Historically, attorneys, pro se litigants, members of the press, and public were all able to access court docket information online at www.ma-trialcourts.org by requesting a username and password from the courts. However, with the installation of the new www.masscourts.org program, there have been some limitations on this access. The program initially required a Board of Bar Overseers (BBO) number to log in, meaning it was accessible only by attorneys. However, as of earlier this month, two Superior Court counties, Middlesex and Barnstable, made their dockets publicly available on the MassCourts website. In all other counties, as of the time of this post, access is limited to attorneys only, though the Courts have stated that they intend to expand full access statewide eventually. The current access situation has created concerns, especially amongst members of the media, who have alerted the public. The group tasked with creating a rule to address such issues, the Trial Court Public Access to Court Records Committee (Committee), responded, after 19 months of meetings, by announcing a public hearing for June 15.
The Committee is composed of 22 members and includes representatives from the Trial Court and all of its departments, as well as the Supreme Judicial Court, Appeals Court, and Probation Services. As a number of individuals pointed out at the hearing, the Committee does not include anyone from outside the courts, such as members of the public, media, or bar.
The purpose of the hearing was to receive the views of interested individuals and organizations with regard to issues surrounding the public’s access to court case records, including their online availability. The Committee promises to then consider these concerns when drafting a rule governing records access. The BBA is particularly concerned about the limits to records access, especially the impact they will have on pro se litigants. We submitted a letter to the Committee, noting our concerns and our hope to be a part of the continuing review process once a rule has been drafted.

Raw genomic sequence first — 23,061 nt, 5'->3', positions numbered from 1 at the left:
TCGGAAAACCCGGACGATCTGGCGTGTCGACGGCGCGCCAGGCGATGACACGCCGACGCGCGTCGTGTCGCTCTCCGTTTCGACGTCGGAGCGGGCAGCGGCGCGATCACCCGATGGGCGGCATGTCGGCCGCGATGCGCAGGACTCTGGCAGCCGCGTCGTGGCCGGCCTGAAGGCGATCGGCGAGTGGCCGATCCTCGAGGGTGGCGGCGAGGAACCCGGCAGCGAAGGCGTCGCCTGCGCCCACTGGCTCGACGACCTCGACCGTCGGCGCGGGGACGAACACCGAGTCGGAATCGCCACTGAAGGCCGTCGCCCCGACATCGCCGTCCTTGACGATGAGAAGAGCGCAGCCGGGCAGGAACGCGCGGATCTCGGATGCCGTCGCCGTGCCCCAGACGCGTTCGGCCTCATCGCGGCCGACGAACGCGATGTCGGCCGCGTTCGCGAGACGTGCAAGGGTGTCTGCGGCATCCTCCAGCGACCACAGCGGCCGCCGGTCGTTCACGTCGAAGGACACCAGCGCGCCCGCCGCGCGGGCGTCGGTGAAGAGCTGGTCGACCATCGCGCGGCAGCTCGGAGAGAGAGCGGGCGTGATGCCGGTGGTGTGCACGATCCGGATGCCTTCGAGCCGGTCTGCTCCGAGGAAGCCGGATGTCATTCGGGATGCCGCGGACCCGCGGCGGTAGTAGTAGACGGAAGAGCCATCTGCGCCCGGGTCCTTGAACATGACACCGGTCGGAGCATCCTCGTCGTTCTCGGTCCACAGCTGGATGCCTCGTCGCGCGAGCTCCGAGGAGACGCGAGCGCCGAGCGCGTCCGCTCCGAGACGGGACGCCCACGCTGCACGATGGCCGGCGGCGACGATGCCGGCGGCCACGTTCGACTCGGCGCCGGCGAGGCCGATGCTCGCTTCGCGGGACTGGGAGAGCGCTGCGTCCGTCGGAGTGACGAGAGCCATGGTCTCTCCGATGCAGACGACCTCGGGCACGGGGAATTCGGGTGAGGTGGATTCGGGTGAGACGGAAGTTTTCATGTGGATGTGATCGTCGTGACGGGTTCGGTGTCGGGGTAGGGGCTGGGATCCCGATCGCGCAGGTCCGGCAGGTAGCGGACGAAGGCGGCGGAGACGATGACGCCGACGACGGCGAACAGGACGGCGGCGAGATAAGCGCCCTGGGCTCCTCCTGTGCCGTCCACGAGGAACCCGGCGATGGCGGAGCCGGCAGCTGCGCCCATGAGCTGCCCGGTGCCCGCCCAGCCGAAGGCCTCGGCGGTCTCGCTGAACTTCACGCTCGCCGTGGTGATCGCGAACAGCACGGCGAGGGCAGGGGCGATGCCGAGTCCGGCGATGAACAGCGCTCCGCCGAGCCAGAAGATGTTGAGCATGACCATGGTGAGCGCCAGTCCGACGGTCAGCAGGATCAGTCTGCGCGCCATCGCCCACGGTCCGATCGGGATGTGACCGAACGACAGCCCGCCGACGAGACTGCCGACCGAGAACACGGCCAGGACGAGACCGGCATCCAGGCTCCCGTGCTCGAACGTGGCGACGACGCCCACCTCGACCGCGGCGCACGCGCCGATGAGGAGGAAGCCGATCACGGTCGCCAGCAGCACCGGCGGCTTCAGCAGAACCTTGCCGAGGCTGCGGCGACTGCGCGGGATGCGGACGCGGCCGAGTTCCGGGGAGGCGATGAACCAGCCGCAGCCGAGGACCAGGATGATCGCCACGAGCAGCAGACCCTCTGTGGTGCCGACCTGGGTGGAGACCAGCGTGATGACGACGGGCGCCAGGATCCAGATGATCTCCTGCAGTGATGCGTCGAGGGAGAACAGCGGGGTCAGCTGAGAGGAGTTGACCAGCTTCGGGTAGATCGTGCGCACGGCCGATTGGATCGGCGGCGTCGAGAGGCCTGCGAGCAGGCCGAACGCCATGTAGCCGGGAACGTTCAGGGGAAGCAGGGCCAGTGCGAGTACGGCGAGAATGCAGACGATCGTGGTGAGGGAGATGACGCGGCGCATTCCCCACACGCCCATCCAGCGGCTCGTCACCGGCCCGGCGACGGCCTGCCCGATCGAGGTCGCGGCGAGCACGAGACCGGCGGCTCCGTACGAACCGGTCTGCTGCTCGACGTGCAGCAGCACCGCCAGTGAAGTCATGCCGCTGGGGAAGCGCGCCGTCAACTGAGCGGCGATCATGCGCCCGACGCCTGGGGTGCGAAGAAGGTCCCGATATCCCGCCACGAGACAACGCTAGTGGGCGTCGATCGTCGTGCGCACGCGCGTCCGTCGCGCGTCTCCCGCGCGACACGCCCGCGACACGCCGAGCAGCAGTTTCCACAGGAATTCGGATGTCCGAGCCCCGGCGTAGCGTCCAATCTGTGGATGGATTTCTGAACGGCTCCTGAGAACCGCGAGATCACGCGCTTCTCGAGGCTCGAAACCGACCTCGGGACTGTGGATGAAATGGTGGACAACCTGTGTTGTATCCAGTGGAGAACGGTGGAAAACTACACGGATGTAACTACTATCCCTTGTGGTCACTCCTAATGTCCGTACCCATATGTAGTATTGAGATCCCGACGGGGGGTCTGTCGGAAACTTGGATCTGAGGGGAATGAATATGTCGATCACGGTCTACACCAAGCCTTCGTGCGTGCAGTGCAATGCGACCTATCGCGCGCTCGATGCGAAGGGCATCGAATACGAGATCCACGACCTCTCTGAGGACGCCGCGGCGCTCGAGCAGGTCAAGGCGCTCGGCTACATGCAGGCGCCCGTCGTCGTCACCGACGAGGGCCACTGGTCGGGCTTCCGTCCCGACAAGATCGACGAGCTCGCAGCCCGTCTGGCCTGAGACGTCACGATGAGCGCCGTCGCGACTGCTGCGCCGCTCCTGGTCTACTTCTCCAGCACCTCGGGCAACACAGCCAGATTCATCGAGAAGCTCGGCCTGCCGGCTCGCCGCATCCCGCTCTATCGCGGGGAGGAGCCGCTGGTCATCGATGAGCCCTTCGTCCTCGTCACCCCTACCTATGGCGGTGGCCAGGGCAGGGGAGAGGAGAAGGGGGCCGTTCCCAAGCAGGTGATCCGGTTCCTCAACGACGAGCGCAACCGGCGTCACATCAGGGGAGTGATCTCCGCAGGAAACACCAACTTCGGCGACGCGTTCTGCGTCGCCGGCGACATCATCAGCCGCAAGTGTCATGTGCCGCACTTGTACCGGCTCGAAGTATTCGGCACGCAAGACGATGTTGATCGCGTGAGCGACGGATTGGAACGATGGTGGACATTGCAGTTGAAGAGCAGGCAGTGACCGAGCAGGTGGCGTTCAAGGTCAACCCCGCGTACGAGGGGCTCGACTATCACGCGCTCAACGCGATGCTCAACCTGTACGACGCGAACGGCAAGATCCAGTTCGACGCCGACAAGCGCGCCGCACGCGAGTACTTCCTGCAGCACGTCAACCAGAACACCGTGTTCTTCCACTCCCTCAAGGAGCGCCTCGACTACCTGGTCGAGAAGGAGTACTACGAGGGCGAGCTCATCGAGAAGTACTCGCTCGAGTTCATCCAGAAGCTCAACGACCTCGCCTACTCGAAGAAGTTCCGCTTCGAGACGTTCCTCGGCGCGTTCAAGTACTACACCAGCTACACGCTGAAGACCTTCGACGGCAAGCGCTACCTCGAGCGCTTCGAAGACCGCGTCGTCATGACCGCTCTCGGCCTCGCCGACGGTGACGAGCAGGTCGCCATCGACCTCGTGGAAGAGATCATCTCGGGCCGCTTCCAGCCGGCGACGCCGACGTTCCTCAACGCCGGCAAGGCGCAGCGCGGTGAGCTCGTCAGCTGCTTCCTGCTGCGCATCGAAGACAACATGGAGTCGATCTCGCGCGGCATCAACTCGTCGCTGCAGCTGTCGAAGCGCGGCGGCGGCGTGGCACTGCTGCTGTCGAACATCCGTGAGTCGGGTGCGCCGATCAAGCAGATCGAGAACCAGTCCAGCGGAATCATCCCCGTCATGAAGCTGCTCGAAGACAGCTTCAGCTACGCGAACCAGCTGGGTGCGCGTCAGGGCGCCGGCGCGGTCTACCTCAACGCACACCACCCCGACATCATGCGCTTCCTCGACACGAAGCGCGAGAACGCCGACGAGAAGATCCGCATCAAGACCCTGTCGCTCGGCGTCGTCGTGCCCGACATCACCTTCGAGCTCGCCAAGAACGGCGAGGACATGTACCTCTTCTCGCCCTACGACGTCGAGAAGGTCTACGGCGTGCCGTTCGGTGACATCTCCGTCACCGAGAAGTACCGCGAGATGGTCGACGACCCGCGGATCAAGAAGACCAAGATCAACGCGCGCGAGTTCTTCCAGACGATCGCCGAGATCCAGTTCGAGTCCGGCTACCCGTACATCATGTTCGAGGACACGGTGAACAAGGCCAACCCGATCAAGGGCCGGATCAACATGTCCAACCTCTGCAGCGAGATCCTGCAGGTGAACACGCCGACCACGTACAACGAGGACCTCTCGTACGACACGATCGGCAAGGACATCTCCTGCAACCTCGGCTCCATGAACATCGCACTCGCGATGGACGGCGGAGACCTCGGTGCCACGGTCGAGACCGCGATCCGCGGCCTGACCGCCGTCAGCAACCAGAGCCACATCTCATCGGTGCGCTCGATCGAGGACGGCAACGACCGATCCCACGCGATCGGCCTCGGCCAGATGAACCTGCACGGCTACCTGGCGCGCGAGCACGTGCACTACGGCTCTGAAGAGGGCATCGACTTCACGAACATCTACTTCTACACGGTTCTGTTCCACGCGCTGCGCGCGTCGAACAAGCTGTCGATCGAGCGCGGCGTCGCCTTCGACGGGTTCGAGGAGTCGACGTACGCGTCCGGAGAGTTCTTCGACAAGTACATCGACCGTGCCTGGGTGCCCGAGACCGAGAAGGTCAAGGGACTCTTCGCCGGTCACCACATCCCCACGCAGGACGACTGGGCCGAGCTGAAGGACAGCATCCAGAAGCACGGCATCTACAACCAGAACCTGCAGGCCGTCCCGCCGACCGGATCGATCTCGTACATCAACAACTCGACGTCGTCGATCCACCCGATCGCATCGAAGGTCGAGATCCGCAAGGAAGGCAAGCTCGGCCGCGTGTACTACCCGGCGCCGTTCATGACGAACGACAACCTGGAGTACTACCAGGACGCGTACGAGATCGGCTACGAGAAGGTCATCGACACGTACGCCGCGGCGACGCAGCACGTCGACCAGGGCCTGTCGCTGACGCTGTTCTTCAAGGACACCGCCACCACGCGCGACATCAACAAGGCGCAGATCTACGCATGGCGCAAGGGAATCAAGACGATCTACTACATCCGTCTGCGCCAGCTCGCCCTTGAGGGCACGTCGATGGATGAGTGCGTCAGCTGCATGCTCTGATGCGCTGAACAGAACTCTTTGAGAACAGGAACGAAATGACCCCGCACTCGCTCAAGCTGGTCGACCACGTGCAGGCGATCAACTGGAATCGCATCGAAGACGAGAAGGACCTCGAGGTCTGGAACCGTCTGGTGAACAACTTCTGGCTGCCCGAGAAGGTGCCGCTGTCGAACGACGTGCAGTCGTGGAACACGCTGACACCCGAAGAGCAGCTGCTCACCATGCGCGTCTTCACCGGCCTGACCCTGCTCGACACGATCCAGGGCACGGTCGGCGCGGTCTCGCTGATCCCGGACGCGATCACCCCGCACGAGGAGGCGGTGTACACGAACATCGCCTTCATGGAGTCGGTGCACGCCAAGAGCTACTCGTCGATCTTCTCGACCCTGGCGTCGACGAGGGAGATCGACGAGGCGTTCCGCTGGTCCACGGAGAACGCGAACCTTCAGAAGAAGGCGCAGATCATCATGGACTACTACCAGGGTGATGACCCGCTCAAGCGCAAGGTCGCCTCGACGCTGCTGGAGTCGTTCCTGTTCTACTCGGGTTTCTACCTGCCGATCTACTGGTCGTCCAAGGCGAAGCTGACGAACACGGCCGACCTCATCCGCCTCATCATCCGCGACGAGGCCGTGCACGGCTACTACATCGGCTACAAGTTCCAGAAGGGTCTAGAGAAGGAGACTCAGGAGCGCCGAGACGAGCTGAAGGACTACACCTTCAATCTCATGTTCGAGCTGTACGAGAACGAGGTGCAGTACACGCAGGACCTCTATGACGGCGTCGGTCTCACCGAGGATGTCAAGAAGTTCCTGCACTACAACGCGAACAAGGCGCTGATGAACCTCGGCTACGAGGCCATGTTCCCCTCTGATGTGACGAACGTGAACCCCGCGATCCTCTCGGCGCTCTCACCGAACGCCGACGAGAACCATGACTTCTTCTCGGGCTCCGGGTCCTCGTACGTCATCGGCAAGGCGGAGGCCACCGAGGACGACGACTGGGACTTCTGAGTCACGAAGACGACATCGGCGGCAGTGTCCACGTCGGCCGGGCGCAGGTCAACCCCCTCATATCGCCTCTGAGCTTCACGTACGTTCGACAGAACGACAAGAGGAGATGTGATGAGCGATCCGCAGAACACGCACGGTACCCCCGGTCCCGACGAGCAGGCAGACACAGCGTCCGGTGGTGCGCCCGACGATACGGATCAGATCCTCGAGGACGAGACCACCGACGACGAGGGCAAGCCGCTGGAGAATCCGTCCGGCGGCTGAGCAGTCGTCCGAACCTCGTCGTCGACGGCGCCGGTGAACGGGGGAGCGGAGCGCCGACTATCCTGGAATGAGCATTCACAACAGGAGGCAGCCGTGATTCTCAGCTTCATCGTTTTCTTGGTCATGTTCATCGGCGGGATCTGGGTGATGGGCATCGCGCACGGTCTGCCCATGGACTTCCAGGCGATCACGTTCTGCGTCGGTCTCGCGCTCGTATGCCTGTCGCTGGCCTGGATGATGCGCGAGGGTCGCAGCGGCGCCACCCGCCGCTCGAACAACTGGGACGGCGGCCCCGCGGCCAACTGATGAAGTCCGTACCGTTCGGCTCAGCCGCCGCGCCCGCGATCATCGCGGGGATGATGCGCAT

On June 15, we attended the Committee’s hearing. Twenty-three individuals and panels provided testimony that encompassed a wide range of ideas and positions. But the main arguments discussed can be divided into two general camps – those in favor of broad access and those in favor of limiting access in certain instances. Both sides have legitimate concerns, meaning the Committee has a tough task ahead of them.
Those in favor of broad access noted that Massachusetts historically permitted online access to court records, and expressed the hope that the new policy would not be limiting. They explained that a lot of case information is currently available at courthouses, and many felt that anything available there should also be online. They argued that this would help the courts by lifting the burden on staff to provide visitors with paper files. It would also help to provide a uniform process, as many offered anecdotes of widely differing policies by county or courthouse on accessing files at the court. In addition, other states and the federal PACER online system provide broader access to court records and documents than Massachusetts.